South African telcos rejoice as government suspends Electronic Communications Amendment Bill

South Africa has decided to withdraw its proposed controversial bill, the  Electronic Communications Amendment (ECA) Bill which is aimed at regulating infrastructure sharing in the telecommunications sector. The bill, which deals with the allocation of spectrum for mobile networks and the establishment of the Wholesale Open Access Network (WOAN) was withdrawn through a letter to the parliamentary portfolio committee on telecommunications signed by Communications Minister Stella Ndabeni-Abrahams.

Ndabeni-Abrahams stated that the decision was because the parliament was unlikely to finalise the bill during the remainder of the current term and for that, it would be best to withdraw the bill to enable further consultations. “We need a holistic, forward-looking approach instead of ad hoc amendments to the existing legislation,” Ndabeni-Abrahams said.

Initially, the government said the bill was aimed at driving down communications costs by facilitating the entry of more players, but this did not go down well with telecommunications companies and mobile services providers who criticised the move. They claimed that the ECA will result in a massive failure by the government and delay much-needed allocation of radio spectrum.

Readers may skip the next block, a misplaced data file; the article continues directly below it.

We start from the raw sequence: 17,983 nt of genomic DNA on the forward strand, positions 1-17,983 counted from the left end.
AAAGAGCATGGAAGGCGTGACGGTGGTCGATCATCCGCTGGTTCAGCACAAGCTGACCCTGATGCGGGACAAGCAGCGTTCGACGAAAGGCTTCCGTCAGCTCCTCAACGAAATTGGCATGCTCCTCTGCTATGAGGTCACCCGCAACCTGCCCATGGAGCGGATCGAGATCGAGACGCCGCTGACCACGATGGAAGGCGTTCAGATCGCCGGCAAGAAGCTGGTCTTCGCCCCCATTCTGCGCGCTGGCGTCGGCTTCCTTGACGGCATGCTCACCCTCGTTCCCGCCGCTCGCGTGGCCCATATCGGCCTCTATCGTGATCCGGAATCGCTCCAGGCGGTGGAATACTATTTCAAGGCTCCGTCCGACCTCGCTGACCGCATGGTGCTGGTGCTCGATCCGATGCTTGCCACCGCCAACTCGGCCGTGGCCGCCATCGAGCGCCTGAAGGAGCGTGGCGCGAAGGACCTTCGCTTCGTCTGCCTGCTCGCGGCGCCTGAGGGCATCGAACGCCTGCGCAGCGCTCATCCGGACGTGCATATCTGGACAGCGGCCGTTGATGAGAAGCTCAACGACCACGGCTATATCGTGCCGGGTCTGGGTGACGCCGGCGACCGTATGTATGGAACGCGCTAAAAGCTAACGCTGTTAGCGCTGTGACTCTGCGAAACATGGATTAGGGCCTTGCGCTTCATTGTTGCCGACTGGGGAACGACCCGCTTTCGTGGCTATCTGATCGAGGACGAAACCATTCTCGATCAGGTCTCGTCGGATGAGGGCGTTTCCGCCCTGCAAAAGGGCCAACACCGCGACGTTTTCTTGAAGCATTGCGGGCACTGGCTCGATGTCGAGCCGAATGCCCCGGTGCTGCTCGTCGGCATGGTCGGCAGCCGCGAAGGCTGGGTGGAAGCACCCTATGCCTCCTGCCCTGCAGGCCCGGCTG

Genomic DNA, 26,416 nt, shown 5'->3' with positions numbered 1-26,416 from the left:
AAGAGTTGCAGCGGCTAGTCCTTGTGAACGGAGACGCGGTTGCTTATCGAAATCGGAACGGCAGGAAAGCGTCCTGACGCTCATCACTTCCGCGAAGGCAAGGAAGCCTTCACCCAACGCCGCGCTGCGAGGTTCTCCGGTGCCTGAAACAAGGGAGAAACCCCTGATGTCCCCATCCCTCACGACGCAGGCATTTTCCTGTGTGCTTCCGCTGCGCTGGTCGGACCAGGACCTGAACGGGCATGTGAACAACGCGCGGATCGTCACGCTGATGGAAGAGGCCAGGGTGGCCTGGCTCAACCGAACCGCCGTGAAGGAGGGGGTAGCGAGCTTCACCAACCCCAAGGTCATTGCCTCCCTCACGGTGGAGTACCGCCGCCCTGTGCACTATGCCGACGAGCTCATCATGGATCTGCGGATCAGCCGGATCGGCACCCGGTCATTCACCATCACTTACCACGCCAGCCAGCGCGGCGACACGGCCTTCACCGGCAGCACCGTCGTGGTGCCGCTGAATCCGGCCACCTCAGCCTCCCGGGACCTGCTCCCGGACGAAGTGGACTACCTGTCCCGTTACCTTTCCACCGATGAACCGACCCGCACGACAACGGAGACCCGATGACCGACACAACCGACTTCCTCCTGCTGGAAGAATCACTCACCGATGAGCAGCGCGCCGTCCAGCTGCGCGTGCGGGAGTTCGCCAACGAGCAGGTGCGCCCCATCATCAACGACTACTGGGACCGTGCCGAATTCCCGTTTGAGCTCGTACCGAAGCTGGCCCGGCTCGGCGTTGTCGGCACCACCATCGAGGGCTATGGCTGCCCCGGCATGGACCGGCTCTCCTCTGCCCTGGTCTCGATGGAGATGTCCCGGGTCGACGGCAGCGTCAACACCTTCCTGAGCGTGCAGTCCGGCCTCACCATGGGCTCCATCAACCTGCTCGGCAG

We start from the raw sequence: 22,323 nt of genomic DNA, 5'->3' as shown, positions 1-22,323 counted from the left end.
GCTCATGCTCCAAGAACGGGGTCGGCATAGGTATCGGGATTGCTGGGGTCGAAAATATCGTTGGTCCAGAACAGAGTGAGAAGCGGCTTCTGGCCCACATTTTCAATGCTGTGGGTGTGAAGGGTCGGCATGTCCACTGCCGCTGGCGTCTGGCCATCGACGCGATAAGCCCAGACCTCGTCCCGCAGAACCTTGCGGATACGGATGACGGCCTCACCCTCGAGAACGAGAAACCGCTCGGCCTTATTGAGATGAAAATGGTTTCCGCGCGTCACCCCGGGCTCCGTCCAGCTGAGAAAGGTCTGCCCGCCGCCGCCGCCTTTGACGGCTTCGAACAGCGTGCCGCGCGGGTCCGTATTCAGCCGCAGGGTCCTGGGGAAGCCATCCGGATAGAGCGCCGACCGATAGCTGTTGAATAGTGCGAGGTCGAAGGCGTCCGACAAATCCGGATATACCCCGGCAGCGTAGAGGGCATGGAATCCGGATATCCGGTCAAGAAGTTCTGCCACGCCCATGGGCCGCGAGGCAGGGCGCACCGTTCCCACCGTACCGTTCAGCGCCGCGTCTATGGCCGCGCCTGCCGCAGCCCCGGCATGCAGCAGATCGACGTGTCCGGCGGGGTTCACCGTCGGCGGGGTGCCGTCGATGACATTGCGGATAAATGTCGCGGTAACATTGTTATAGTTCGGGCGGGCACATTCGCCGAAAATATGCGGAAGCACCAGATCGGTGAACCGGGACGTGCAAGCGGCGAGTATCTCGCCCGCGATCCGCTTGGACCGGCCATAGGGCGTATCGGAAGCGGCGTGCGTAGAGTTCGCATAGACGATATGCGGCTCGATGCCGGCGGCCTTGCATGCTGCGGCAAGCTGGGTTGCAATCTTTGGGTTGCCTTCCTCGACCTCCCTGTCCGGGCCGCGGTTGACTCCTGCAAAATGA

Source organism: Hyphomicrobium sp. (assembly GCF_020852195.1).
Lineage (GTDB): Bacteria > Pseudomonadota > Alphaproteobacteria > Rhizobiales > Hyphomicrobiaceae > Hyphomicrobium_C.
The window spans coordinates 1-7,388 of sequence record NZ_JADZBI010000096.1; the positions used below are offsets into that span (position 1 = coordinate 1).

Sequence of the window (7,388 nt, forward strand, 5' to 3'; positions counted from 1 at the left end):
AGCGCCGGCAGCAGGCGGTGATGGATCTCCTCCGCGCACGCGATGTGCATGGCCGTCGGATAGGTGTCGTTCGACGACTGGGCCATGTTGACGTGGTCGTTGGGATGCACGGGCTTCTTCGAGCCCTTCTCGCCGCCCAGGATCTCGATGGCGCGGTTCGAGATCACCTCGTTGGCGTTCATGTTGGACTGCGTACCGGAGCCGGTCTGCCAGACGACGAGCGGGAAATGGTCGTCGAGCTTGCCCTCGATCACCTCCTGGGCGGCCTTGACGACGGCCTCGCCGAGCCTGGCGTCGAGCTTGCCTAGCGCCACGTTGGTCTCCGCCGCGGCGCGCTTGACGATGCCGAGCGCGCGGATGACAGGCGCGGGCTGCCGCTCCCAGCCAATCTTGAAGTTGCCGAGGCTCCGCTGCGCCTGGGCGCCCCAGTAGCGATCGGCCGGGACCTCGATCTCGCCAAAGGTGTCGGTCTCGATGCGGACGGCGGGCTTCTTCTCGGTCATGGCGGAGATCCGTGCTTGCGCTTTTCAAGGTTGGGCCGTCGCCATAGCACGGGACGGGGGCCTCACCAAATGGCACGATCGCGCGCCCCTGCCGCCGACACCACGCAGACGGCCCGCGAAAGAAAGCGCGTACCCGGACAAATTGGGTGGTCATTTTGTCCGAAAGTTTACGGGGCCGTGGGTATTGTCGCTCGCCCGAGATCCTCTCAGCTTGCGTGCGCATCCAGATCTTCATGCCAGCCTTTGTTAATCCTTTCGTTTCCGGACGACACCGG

The government also said that the bill was meant to improve competition, regulation and infrastructure-sharing in the sector amid a spectrum crunch. When it comes to spectrum allocation and WOAN, the government had noted that spectrum may be taken away from licensed network operators but after mobile networks showed their displeasure to the government, a compromise was reached.

In 2018, Vodacom CEO Shameel Joosub said that the company supports a compromise between existing regulations and the WOAN proposed by the government. Telkom CEO Sipho Maseko, on the other hand, did not think the WOAN policy was the ideal way forward. Following the withdrawal of the bill, Maseko noted that the government’s objectives for the telecommunications sector can be achieved within the current legislative framework.

“In particular, we are encouraged that the ministry holds the view that the private sector must play a greater role in the development of the telecommunications industry,” Joosub said.